We thought it was just the b-bookers… Oh, wait!…..

The retail brokerage sector has done very well this year, however the Tier 1 FX dealers are romping home too. Could there be a similarity?


During the past few months, ever since the propaganda was unleashed onto the world’s populace with hypnotic soundbytes such as “stay home” filling the audio and radio waves creating a catatonic influence on a large percentage of easily led members of the public who now languish jobless, muzzled and disempowered, there has been one particular industry sector that has been extremely productive.

That is the sector represented by market making entities within the retail electronic trading industry, running what is known as a ‘b-book’, meaning that trades are executed at their own dealing desk by the broker, instead of sent to the live market for execution by their liquidity provider on a commission basis.

When looking at the figures and speaking to brokerages across the global FX and CFD industry, it is clear that most of them have been working extremely hard over the past few months, and business has been excellent, however the upturn has been a result of existing customers trading more than usual, and not as a result of any new clients coming on board.

Whilst this dynamic is perhaps a good thing given the current situation in which the global cost of the heavy handed mandatory shuttering of businesses has resulted in an estimated £21 trillion loss to the major economic first tier nations in just six months which will take generations to recover, if recoverable at all should the global elite manage to force socialism upon us all, it is not just the retail brokerages that have been making hay.

We hear a lot of doom and gloom relating to Tier 1 banks in the mainstream media, many reports stating that they are stagnating and the risk of loan defaults – both domestic and business – as people lose their jobs, take ‘payment holidays’ or default entirely, and as businesses fold and cannot repay the capital on borrowing.

These are indeed very real aspects, however what is perhaps less known is that some of the Tier 1 banks have experienced such a high level of increase in trading the markets that they can almost negate their retail and commercial lending risk.

JP Morgan, which is a substantial participant in Tier 1 FX dealing with a 10.78% global market share for 2020, meaning that it is number one in the world in terms of trading volume for Tier 1 banks, surpassed only by non-bank market maker XTX Markets, is a case in point.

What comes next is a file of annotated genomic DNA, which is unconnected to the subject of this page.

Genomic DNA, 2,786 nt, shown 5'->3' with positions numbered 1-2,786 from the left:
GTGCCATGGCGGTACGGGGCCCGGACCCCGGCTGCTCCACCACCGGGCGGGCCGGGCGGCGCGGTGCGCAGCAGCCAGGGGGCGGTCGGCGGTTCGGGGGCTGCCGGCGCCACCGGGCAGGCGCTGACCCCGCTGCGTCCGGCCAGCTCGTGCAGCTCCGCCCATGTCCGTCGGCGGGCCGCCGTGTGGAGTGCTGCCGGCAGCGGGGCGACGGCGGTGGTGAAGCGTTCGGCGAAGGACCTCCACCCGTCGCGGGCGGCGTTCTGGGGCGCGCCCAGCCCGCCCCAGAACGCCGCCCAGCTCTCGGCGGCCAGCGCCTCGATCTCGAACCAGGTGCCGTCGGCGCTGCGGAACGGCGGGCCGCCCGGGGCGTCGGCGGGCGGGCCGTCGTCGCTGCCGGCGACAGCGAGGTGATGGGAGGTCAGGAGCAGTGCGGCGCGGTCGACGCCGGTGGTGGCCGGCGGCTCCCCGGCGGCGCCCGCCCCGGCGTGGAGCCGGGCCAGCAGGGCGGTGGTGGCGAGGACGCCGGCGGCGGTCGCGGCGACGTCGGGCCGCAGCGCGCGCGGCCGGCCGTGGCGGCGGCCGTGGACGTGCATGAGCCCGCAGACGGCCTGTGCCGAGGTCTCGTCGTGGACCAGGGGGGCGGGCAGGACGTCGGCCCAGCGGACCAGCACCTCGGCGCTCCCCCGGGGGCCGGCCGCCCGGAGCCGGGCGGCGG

The company took a £8.1billion hit against future bad loans in the previous quarter, however management said it was less worried about losses than it was three months ago and set aside just £471million, and overall revenue fell to £23.1billion, but still came in ahead of analysts’ expectations.

However, that was the gloom over with, because rather interestingly, trading was a bright spot. It was up an astonishing 30% in just the third quarter of this reporting period to £5.1billion despite one of the worst recessions in decades, and the bank has maintained its forecast for full-year interest income at about £42.4billion.

A 30% increase in trading over a three month period is quite staggering, especially when considering that the majority of the Tier 1 FX dealers at the highest end of the market share pecking order generally have steady order flow statistics, because they are at the top of the market and also because of the way they manage risk by rejecting or taking a ‘last look’ on trades they do not wish to execute.

That leads us to an important point. If the b-book retail firms were doing well during the lockdown period whilst market volatility was high and traders were at home with more time to commit to trading, why were the banks?

The answer is that they are also a form of b-book. They are just the top end of the agency execution hierarchy and the trade stops with them, as they are creating the market by dealing on an interbank basis. They have their own dealing desks which do not have a higher level of liquidity provision to pass trades to.

They reject what they don’t want , and take last look on many trades – two practices that would see retail FX firms standing with a bowed head in front of the regulator.

It certainly appears that even though the banks generally tend to decry extending counterparty credit to OTC derivatives companies, it is certainly their core business, as FinanceFeeds has said before, and therefore they cannot do without it.

It also demonstrates that trading volatility and increased activity has made its way through to the top tier, which highlights the similarity between JP Morgan’s vast and polished trading desks in Canary Wharf and Wall Street and the down to earth retail FX firms in the retail sector.


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